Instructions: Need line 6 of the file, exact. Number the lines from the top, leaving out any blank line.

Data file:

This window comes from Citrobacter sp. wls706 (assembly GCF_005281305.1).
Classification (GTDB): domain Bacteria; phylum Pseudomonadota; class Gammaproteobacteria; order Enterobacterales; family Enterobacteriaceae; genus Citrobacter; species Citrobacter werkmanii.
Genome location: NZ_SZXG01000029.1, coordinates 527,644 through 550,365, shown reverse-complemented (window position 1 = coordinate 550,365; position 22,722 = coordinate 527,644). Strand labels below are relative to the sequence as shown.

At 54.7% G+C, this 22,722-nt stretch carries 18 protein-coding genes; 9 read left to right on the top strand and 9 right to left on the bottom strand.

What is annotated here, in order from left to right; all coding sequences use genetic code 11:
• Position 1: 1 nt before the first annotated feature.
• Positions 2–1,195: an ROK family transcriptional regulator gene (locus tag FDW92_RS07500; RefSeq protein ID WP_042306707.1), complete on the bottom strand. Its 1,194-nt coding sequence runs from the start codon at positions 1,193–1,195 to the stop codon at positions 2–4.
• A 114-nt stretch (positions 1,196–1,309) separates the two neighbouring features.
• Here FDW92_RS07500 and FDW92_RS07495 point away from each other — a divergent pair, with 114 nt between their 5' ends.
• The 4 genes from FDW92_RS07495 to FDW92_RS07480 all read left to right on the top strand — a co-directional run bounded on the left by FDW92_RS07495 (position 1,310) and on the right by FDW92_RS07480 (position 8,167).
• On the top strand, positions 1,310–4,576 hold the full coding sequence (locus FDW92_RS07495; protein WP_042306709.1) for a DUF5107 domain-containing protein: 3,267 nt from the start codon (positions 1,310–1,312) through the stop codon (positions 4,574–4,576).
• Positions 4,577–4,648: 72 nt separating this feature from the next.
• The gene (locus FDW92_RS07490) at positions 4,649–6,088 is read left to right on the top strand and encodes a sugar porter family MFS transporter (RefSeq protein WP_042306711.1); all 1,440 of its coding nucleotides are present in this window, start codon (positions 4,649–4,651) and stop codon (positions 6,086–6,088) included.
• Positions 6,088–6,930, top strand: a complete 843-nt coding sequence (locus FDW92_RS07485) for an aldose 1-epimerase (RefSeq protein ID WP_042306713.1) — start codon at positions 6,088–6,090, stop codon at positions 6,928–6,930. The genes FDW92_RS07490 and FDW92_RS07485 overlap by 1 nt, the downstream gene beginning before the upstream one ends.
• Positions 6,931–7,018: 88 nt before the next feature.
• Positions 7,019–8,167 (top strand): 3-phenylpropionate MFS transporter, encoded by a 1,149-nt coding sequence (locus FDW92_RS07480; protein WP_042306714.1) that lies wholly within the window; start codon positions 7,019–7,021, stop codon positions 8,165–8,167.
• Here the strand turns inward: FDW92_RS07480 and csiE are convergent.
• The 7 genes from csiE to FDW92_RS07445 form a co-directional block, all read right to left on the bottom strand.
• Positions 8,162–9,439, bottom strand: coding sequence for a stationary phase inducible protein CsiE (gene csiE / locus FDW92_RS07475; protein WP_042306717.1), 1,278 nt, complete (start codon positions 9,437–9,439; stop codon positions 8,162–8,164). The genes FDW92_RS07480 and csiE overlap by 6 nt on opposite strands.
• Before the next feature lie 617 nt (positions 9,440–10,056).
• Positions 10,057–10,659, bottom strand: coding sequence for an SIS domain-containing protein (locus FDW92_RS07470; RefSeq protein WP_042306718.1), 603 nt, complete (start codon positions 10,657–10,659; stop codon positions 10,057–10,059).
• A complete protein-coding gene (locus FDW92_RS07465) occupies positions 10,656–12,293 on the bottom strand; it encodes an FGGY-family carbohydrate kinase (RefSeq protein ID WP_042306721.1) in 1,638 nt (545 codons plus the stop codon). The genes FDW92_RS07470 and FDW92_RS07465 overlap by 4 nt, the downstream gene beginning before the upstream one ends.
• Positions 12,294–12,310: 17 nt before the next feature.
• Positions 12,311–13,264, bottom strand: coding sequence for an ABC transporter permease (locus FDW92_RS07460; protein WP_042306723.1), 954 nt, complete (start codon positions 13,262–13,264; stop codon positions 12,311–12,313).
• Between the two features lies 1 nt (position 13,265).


• Position 1: 1 nt before the first annotated feature.